Grades K-2, 3-5, 6-8
This lesson introduces the concept of monopoly. It calls upon students to consider how monopoly power might affect the quality and price of goods and services offered to consumers. In light of what they learn about the history of trusts and the Sherman AntiTrust Act, the students write editorials, stating and explaining their views about laws prohibiting monopolies. Finally, students consider the effect that the Internet has had on the potential of companies to become entrenched as monopolies in our national and global economies.
This lesson is intended to help students will develop an understanding of economic monopolies. It introduces the Sherman Anti-Trust Act, which forbade the establishment and practices of economic monopolies in the United States. Working as newspaper editorialists, students explain whether or not they believe that monopolies should be prohibited in free market economic systems. The students also consider the ways in which today’s technological infrastructure has influenced the capacity of companies to establish themselves as monopolies. Finally, the students create radio broadcasts explaining the nature of monopolies today.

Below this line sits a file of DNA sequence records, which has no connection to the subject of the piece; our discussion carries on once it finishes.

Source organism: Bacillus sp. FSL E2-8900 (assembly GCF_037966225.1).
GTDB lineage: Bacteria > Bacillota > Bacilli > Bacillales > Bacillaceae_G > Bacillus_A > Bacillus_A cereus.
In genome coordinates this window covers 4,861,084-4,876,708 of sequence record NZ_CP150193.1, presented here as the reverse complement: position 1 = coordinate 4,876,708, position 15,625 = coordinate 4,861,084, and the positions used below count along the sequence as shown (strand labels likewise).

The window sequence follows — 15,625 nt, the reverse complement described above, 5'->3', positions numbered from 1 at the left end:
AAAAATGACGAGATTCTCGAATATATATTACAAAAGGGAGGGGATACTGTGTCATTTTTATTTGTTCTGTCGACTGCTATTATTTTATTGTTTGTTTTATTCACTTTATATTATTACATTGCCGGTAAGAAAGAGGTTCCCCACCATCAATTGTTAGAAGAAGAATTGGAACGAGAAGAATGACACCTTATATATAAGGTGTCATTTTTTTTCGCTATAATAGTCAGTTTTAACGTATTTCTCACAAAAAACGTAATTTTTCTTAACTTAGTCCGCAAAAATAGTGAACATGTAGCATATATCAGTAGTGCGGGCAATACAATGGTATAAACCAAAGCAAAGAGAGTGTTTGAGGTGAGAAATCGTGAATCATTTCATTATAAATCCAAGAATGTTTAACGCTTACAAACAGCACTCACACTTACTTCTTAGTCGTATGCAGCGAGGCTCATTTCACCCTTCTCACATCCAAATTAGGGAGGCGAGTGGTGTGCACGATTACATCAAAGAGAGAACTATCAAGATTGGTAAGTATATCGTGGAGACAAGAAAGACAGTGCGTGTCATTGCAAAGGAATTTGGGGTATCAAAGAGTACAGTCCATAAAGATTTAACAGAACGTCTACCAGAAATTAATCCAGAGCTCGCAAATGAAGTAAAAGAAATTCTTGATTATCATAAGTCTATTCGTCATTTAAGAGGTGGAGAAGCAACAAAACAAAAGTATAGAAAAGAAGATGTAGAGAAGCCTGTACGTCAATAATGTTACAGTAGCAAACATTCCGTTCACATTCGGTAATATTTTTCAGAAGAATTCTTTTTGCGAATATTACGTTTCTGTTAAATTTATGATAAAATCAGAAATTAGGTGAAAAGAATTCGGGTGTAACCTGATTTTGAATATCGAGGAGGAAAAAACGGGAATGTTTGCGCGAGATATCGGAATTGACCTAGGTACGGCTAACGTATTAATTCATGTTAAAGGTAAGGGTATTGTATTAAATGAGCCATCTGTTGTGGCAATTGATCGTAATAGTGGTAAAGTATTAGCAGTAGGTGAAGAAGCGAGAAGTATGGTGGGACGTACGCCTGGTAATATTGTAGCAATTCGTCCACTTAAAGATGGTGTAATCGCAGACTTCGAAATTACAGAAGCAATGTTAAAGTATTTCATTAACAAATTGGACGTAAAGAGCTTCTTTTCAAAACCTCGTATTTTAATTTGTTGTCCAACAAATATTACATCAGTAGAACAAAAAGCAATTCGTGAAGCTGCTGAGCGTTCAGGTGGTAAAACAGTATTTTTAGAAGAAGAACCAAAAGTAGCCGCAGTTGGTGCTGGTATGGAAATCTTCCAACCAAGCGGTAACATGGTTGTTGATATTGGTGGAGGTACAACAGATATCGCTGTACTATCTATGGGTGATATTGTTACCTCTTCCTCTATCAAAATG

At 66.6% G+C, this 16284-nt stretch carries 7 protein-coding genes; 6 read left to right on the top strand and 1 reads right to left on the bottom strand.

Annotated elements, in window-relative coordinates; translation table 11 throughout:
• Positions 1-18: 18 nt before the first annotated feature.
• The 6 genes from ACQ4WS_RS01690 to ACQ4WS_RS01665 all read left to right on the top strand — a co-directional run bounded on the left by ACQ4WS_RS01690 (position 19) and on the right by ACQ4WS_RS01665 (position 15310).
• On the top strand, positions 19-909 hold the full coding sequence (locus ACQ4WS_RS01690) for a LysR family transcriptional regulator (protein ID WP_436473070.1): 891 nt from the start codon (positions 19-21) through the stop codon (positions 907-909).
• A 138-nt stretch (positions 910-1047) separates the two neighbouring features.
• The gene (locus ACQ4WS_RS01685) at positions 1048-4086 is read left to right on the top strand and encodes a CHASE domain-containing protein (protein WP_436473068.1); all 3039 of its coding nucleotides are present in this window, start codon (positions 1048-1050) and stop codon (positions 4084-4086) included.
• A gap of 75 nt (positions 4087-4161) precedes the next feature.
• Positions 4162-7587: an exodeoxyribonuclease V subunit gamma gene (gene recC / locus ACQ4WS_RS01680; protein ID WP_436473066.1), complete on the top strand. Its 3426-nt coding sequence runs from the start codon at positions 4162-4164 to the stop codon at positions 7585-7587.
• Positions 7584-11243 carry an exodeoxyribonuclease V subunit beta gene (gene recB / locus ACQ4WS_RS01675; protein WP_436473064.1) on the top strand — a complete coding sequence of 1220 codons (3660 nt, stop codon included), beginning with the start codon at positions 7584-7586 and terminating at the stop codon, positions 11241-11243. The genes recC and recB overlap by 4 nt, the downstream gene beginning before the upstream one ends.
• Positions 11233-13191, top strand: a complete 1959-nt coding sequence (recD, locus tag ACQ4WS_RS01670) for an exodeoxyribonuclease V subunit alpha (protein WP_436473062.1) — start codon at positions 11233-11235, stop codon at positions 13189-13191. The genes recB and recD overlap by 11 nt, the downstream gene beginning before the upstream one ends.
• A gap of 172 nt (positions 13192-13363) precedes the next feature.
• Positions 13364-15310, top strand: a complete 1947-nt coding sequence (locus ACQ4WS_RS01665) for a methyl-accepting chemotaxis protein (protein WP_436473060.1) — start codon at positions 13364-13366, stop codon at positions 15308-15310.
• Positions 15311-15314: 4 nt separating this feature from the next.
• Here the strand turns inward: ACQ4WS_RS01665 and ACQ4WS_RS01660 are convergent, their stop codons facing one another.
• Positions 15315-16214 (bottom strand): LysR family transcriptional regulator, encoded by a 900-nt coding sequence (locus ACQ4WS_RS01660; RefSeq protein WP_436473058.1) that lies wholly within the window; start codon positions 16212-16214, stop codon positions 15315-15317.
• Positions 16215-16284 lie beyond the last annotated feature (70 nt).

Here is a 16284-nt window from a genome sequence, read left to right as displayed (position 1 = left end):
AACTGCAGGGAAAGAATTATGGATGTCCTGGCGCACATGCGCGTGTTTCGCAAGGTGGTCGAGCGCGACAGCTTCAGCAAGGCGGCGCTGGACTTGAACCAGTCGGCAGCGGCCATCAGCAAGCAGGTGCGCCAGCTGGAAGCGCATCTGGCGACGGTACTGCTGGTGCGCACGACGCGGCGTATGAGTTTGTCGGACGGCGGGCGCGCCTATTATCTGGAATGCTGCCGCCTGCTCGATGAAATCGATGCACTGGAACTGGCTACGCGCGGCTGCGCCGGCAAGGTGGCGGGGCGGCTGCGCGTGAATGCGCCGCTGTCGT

- Define monopoly.
- Explain the market power that monopolies can exert.
- Evaluate American laws prohibiting monopolies.
Monopoly: This EconEdLink glossary provides a large number of definitions of economic concepts.
Monopoly Defined: This page provides a print-out for students that defines monopolies.
Monopoly Defined Handout
Standard Oil and the Sherman Anti-Trust Act: This EconEdLink worksheet provides information and questions for students to answer related to monopolies.
Student Responses to Editorials: This worksheet allows students to write if they felt that the editorial that they read was well-written or not.
Student Responses to Editorials
Edublogs: At this site, students and teachers can set up their own blogs and post their own editorials.
Technology and Monopolies: This worksheet helps students to understand how advances in technology are related to monopolies.
Technology and Monopolies
Creating a Monopoly: This EconEdLink worksheet asks students to develop their own monopoly.
Creating a Monopoly